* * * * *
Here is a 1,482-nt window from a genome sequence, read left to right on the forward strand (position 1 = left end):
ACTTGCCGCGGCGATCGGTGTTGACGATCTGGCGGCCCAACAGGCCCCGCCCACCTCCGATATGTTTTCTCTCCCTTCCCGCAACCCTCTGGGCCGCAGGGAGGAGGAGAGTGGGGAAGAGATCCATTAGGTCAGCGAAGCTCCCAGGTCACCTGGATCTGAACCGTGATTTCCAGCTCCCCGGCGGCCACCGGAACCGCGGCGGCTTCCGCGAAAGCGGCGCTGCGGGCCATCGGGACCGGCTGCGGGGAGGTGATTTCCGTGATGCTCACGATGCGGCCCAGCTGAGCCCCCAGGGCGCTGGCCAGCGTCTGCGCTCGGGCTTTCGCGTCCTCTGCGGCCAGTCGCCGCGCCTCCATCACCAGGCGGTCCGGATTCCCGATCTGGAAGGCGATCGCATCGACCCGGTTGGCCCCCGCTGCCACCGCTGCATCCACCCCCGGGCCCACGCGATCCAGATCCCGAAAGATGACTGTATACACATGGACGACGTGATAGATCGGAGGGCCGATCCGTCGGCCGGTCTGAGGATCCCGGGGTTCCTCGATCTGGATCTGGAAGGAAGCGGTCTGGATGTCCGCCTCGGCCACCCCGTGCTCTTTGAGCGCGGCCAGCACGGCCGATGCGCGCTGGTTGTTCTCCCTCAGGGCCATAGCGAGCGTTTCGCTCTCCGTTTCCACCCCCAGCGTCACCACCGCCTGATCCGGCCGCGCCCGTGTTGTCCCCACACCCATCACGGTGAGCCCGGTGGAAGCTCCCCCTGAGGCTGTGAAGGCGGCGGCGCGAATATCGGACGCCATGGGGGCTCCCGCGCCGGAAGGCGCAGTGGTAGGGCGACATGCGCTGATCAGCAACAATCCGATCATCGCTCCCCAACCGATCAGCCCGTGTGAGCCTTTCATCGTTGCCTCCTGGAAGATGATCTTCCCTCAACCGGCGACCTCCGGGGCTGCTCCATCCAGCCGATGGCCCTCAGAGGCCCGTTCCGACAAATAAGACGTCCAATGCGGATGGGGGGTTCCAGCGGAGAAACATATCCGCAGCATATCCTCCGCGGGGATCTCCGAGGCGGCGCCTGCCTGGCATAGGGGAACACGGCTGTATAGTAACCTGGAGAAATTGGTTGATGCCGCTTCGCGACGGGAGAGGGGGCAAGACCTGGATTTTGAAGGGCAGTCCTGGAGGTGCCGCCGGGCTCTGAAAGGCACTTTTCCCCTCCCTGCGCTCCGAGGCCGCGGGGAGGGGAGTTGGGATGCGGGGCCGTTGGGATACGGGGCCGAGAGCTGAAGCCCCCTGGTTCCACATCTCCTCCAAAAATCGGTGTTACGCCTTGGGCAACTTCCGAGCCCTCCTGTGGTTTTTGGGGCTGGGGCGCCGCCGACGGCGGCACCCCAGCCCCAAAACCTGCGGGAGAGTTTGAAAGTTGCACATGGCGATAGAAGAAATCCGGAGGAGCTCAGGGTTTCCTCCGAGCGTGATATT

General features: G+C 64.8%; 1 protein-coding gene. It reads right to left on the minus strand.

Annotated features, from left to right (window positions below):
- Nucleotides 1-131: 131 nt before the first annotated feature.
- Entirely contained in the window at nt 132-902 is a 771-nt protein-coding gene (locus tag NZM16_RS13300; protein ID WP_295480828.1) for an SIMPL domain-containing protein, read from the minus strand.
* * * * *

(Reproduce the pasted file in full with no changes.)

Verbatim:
Here is a 1,482-nt window from a genome sequence, read left to right on the forward strand (position 1 = left end):
ACTTGCCGCGGCGATCGGTGTTGACGATCTGGCGGCCCAACAGGCCCCGCCCACCTCCGATATGTTTTCTCTCCCTTCCCGCAACCCTCTGGGCCGCAGGGAGGAGGAGAGTGGGGAAGAGATCCATTAGGTCAGCGAAGCTCCCAGGTCACCTGGATCTGAACCGTGATTTCCAGCTCCCCGGCGGCCACCGGAACCGCGGCGGCTTCCGCGAAAGCGGCGCTGCGGGCCATCGGGACCGGCTGCGGGGAGGTGATTTCCGTGATGCTCACGATGCGGCCCAGCTGAGCCCCCAGGGCGCTGGCCAGCGTCTGCGCTCGGGCTTTCGCGTCCTCTGCGGCCAGTCGCCGCGCCTCCATCACCAGGCGGTCCGGATTCCCGATCTGGAAGGCGATCGCATCGACCCGGTTGGCCCCCGCTGCCACCGCTGCATCCACCCCCGGGCCCACGCGATCCAGATCCCGAAAGATGACTGTATACACATGGACGACGTGATAGATCGGAGGGCCGATCCGTCGGCCGGTCTGAGGATCCCGGGGTTCCTCGATCTGGATCTGGAAGGAAGCGGTCTGGATGTCCGCCTCGGCCACCCCGTGCTCTTTGAGCGCGGCCAGCACGGCCGATGCGCGCTGGTTGTTCTCCCTCAGGGCCATAGCGAGCGTTTCGCTCTCCGTTTCCACCCCCAGCGTCACCACCGCCTGATCCGGCCGCGCCCGTGTTGTCCCCACACCCATCACGGTGAGCCCGGTGGAAGCTCCCCCTGAGGCTGTGAAGGCGGCGGCGCGAATATCGGACGCCATGGGGGCTCCCGCGCCGGAAGGCGCAGTGGTAGGGCGACATGCGCTGATCAGCAACAATCCGATCATCGCTCCCCAACCGATCAGCCCGTGTGAGCCTTTCATCGTTGCCTCCTGGAAGATGATCTTCCCTCAACCGGCGACCTCCGGGGCTGCTCCATCCAGCCGATGGCCCTCAGAGGCCCGTTCCGACAAATAAGACGTCCAATGCGGATGGGGGGTTCCAGCGGAGAAACATATCCGCAGCATATCCTCCGCGGGGATCTCCGAGGCGGCGCCTGCCTGGCATAGGGGAACACGGCTGTATAGTAACCTGGAGAAATTGGTTGATGCCGCTTCGCGACGGGAGAGGGGGCAAGACCTGGATTTTGAAGGGCAGTCCTGGAGGTGCCGCCGGGCTCTGAAAGGCACTTTTCCCCTCCCTGCGCTCCGAGGCCGCGGGGAGGGGAGTTGGGATGCGGGGCCGTTGGGATACGGGGCCGAGAGCTGAAGCCCCCTGGTTCCACATCTCCTCCAAAAATCGGTGTTACGCCTTGGGCAACTTCCGAGCCCTCCTGTGGTTTTTGGGGCTGGGGCGCCGCCGACGGCGGCACCCCAGCCCCAAAACCTGCGGGAGAGTTTGAAAGTTGCACATGGCGATAGAAGAAATCCGGAGGAGCTCAGGGTTTCCTCCGAGCGTGATATT

General features: G+C 64.8%; 1 protein-coding gene. It reads right to left on the minus strand.

Annotated features, from left to right (window positions below):
- Nucleotides 1-131: 131 nt before the first annotated feature.
- Entirely contained in the window at nt 132-902 is a 771-nt protein-coding gene (locus tag NZM16_RS13300; protein ID WP_295480828.1) for an SIMPL domain-containing protein, read from the minus strand.